The growing number of career ads in the back of local papers drives home the fact that Whistler is currently going through a labour shortage. Less obvious is an explanation as to why the resort is having a harder time recruiting and retaining staff, and what the solution is to the problem.
Last week go2, a human resources development organization funded by the provincial tourism industry, announced plans to develop a regional human resource plan for the Sea to Sky corridor to support tourism growth before, during and after the 2010 Winter Olympics. While the focus is Whistler, the study will also include Squamish and Pemberton.
The final report, which will be produced by a newly created Sea to Sky Tourism HR Strategy Steering Committee, will make a wide range of recommendations in three general areas: recruitment, retention and training, and development. In the process they will be looking at issues like housing, wages, demographics, gaps in training, untapped labour pools, barriers to hiring like visiting worker programs and immigration laws, and the way tourism jobs are promoted.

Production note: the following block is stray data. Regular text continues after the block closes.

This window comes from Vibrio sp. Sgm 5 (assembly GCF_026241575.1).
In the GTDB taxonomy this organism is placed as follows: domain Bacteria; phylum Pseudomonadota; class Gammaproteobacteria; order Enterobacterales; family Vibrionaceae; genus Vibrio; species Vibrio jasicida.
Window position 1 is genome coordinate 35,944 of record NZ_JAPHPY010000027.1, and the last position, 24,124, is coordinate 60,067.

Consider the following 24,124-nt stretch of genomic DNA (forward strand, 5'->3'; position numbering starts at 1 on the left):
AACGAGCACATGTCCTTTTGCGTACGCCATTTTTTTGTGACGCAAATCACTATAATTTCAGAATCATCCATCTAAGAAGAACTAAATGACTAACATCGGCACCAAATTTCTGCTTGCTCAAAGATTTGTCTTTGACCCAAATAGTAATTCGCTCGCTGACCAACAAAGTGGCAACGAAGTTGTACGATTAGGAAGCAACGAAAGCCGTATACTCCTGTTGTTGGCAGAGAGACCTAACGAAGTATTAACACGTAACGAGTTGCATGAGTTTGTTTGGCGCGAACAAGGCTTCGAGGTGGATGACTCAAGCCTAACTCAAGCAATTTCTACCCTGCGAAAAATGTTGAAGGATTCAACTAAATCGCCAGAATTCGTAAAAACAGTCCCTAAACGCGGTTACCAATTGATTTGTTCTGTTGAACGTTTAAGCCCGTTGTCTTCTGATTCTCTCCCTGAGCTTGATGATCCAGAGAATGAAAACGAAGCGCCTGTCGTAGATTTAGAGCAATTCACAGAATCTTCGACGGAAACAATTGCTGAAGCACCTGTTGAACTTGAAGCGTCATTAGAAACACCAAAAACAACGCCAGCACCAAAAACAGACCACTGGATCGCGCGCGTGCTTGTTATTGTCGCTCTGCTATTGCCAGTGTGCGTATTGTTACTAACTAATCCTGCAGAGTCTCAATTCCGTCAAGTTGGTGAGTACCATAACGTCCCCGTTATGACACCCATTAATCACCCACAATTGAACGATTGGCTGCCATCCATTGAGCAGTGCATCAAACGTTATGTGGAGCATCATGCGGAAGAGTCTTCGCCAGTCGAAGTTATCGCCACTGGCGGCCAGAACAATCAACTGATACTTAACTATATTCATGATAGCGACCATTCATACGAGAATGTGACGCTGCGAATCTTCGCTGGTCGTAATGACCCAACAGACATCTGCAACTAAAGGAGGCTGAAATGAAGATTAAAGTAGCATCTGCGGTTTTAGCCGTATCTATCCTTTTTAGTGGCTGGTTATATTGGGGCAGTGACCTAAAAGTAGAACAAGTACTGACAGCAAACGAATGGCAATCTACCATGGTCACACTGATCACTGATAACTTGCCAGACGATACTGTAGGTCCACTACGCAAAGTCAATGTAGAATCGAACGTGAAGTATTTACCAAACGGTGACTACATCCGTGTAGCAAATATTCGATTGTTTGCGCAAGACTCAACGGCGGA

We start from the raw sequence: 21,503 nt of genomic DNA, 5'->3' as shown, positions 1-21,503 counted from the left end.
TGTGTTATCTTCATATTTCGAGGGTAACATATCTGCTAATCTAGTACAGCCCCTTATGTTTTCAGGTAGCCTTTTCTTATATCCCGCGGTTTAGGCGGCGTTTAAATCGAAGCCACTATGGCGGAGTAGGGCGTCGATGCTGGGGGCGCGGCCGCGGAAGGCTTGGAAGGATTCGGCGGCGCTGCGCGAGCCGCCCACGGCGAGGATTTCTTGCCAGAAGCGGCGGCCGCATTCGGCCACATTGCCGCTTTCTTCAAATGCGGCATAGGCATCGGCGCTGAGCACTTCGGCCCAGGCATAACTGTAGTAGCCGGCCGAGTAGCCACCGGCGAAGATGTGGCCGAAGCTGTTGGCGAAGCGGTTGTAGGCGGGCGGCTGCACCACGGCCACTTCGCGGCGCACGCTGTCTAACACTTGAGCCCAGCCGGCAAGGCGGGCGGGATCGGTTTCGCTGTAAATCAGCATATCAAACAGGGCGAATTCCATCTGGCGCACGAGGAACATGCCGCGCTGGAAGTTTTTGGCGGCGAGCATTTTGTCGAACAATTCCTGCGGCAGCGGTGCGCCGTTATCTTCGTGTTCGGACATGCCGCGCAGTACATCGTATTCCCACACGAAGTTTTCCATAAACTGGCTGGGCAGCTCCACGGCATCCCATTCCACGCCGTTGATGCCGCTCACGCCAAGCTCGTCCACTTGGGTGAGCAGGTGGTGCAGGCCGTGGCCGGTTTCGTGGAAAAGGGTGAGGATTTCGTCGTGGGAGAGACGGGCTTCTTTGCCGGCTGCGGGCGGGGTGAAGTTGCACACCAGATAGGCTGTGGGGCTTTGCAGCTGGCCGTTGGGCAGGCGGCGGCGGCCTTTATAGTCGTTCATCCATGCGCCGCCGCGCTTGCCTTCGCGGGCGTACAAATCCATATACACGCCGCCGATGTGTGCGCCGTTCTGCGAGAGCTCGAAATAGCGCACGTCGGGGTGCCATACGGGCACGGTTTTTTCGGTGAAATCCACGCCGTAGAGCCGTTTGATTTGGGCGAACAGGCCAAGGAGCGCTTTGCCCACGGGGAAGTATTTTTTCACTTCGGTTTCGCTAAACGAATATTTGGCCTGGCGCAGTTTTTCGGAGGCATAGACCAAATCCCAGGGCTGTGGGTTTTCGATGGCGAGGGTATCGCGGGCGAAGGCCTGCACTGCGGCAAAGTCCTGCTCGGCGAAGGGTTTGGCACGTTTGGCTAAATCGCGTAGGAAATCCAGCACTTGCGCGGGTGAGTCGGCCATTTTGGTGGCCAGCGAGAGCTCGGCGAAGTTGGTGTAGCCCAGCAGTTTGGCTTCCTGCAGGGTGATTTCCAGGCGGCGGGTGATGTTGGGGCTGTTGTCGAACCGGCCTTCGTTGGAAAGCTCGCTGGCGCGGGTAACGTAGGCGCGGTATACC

"Were very early on in the process, but part of the study is to uncover not just the problems but also the solutions that impact a regions ability to attract people," said John Leschyson, the director of industry human resources development for go2.
Some of Whistlers issues are obvious, he said, such as housing and growing competition with resorts for skilled employees, but the goal is to leave "no stone unturned, and get as much ammo as we can for when we take our strategy to the policy makers."
Whistler is not the only town having trouble finding staff, although our problems are the most pronounced in that the shortage ranges from senior management to entry-level workers.
A recent survey of more than 30 hotels in the Kootenays found that there was a shortage of housekeeping staff.
One of the solutions gaining support recently is loosening the current guest worker and immigration policies to increase the labour pool for the tourism industry.
During a recent Pacific Northwest Economic Region conference in Whistler, the Council of Tourism Associations said that even with an increased number of post-secondary programs focusing on tourism the graduation rates are still behind the rate of attrition. Until enough people start to look into tourism as a career, the only stop-gap measure available for many resorts is to increase the number of, and lengths of stay for, guest workers and to recruit new immigrants from urban centres.
According to Leschyson most immigrant labourers continue to move to Vancouver and Victoria to be with their ethnic communities, even if it means being unemployed or underemployed. Getting those immigrants to move to resort towns and bedroom communities of resort towns will be a challenge, says Leschyson, but it could solve a problem.